$$J = \sum_{i,j=1}^{V} f(X_{ij}) \left( w_{i}^T\tilde{w}_{k} + b_i + \tilde{b}_j - \text{log} (X_{ij}) \right)^2 \tag{7}$$

where $f(x)$ is defined very similar to $P(w)$ from word2vec.

$$f(x) = \begin{cases} (x/x_{max})^{¾}, & x < x_{max} \\ 1, & \text{otherwise} \end{cases}$$

Context Window

GloVe shares the same assumption that very distant word pairs are expected to contain less relevant information about the words’ relationship to one another. Skip-gram defined “context” as a moving window. GloVe specifies that word pairs that are $d$ words apart contribute $1/d$ to the total count. Hence Global vectors to account for context.

Relationship to Skip-gram

Let $Q_{ij}$ be the softmax and $X_{ij}$ be the context co-occurrence, the objective of the skip-gram function is

$$J = - \sum_{i}\sum_{j \in context(i)} \text{log} (Q_{ij}) = - \sum_{i}\sum_{j} X_{ij} \ \text{log} (Q_{ij})$$

With the notation of $X_i = \sum{k} X_{ik}$ and $P_{ij} = P(j|i) = X_{ij} / X_i$, the cost function can be re-written as

$$ \begin{align} J &= - \sum_{i}\sum_{j} X_{i}P_{ij} \ \text{log} (Q_{ij}) \\ &= - \sum_{i} X_{i} \sum_{j}P_{ij} \ \text{log} (Q_{ij}) \\ &= \sum_{i} X_{i} H(P_{i}, Q_{i}) \end{align} $$

where $H(P_{i}, Q_{i})$ is the cross entropy between the distribution $P_{i}$ and $Q_{i}$. The loss is a weighted sum of the cross entropy error and it’s very similar to the weighted least squares objective of GloVe.

4. fastText

There is a limitation in skip-gram and GloVe that word representations ignore the morphology of words and assign a distinct vector to each word. Bojanowski et al. from Facebook Research proposed a new extension to skip-gram to learn representations for character n-grams and to represent words as the sum of the n-gram vectors.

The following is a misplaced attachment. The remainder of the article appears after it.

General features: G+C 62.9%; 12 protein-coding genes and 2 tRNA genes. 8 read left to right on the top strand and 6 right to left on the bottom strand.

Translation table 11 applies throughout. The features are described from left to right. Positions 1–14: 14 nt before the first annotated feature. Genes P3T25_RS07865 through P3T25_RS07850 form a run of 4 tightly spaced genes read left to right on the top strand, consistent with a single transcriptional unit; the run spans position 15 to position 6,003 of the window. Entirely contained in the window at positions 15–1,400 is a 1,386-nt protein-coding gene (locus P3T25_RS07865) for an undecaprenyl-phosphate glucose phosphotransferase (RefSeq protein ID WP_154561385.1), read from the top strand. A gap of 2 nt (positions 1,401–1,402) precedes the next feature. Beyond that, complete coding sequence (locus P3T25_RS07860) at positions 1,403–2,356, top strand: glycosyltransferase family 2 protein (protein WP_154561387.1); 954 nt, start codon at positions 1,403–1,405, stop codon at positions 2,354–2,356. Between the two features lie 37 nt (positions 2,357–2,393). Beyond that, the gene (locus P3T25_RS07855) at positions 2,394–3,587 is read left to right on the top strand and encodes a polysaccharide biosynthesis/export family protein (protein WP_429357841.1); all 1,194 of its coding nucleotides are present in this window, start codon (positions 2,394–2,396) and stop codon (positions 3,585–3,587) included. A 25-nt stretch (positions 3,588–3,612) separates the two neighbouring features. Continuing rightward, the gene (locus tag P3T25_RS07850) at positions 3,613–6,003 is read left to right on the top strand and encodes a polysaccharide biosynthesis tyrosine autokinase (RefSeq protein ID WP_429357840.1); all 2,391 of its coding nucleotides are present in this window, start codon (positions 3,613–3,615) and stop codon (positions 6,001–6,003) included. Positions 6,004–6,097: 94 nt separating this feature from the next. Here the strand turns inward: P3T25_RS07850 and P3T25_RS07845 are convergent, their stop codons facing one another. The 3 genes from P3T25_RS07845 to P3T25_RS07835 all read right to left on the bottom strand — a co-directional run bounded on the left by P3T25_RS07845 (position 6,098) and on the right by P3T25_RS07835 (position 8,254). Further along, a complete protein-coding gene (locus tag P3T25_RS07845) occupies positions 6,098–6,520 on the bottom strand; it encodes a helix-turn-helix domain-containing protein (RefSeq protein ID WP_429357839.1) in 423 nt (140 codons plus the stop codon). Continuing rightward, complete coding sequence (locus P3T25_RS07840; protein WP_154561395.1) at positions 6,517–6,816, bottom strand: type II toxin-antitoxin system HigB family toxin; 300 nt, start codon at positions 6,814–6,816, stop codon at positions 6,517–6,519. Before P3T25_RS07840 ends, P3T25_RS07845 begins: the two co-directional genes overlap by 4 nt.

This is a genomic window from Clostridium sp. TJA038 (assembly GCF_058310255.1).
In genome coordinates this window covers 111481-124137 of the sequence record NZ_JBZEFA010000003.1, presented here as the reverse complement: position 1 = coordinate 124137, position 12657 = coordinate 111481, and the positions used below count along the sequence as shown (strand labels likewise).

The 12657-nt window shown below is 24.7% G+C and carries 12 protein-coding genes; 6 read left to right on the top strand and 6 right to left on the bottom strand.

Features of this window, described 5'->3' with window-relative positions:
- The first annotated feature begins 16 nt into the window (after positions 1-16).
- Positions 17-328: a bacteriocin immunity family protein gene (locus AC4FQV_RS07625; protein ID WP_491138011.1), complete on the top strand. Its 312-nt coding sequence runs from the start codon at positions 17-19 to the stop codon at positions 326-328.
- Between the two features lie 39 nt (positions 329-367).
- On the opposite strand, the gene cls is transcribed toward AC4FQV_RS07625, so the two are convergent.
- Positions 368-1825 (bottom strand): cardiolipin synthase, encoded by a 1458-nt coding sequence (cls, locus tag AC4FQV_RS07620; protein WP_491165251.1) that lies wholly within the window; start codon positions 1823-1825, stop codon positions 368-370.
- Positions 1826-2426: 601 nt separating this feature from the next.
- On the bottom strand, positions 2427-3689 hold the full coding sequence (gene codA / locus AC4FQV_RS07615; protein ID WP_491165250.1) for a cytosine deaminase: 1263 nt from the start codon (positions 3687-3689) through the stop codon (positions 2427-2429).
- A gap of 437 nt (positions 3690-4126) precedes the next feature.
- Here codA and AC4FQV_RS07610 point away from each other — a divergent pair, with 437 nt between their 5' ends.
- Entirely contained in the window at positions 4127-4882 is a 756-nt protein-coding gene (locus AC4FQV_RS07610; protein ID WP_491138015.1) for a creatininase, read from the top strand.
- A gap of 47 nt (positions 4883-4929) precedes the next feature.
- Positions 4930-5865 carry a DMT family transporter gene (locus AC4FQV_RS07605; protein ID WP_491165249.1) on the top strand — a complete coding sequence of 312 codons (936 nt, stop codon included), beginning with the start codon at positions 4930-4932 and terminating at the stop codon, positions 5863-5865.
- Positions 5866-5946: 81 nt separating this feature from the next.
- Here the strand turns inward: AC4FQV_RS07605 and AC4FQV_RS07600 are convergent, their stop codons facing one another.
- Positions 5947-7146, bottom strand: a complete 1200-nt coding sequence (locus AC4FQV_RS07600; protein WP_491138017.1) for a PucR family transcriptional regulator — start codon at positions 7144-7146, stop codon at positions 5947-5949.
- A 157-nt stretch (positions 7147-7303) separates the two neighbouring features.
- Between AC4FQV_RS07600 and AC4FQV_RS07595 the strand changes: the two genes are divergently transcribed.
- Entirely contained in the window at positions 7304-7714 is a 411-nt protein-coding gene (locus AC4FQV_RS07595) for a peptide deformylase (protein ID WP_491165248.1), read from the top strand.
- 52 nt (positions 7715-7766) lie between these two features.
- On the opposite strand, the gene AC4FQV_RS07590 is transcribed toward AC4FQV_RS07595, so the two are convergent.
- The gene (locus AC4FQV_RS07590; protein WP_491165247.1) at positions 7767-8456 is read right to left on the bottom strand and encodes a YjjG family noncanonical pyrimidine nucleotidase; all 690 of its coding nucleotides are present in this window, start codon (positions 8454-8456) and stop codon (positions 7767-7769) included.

Each word is represented as a bag of character n-grams. A special boundary symbols <> are added at the start and end of a word. The word witself is also in the set of its n-grams to learn a representation for each word. For example, for the word where and $n=3$, we have the character n-grams <wh, whe, her, ere, re>, where. In practice, all n-grams for $3 \leq n \leq 6$ are used.

Given a word w and a set of n-grams $\mathcal{G}_w$ of size $G$, a vector representation $z_g$ is assigned to each n-grams $g$. In skip-gram, the scoring function between a context word and a center word is defined as $s(w, c) = u_g^Tv_c$. Since a word is reprenseted as the sum of the vector representations of its n-grams, we have $s(w, c) = \sum_{g \in \mathcal{G}_w} z_g^Tv_c$. With this change, Eq. 2 becomes

$$p(w_{O}|w_{I}) = \frac{\text{exp} ( \sum_{g \in \mathcal{G}_{w_{O}}} z_g^Tv_{w_{I}} )}{\sum_{w=1}^W \text{exp} ( \sum_{g \in \mathcal{G}_w} z_g^T v_{w_{I}})}\tag{8}$$

This simple model allows sharing the representations across words, thus allowing to learn reliable representation for rare words. Also, the model can infer word vectors for words that do not appear in the training set (Out-of-Vocabulary) simply by averaging the vector representation of its n-grams. In fact, Bojanowski et al found that imputing vectors for unseen words is always at least as good as not doing so, and in some cases give a large performance boost.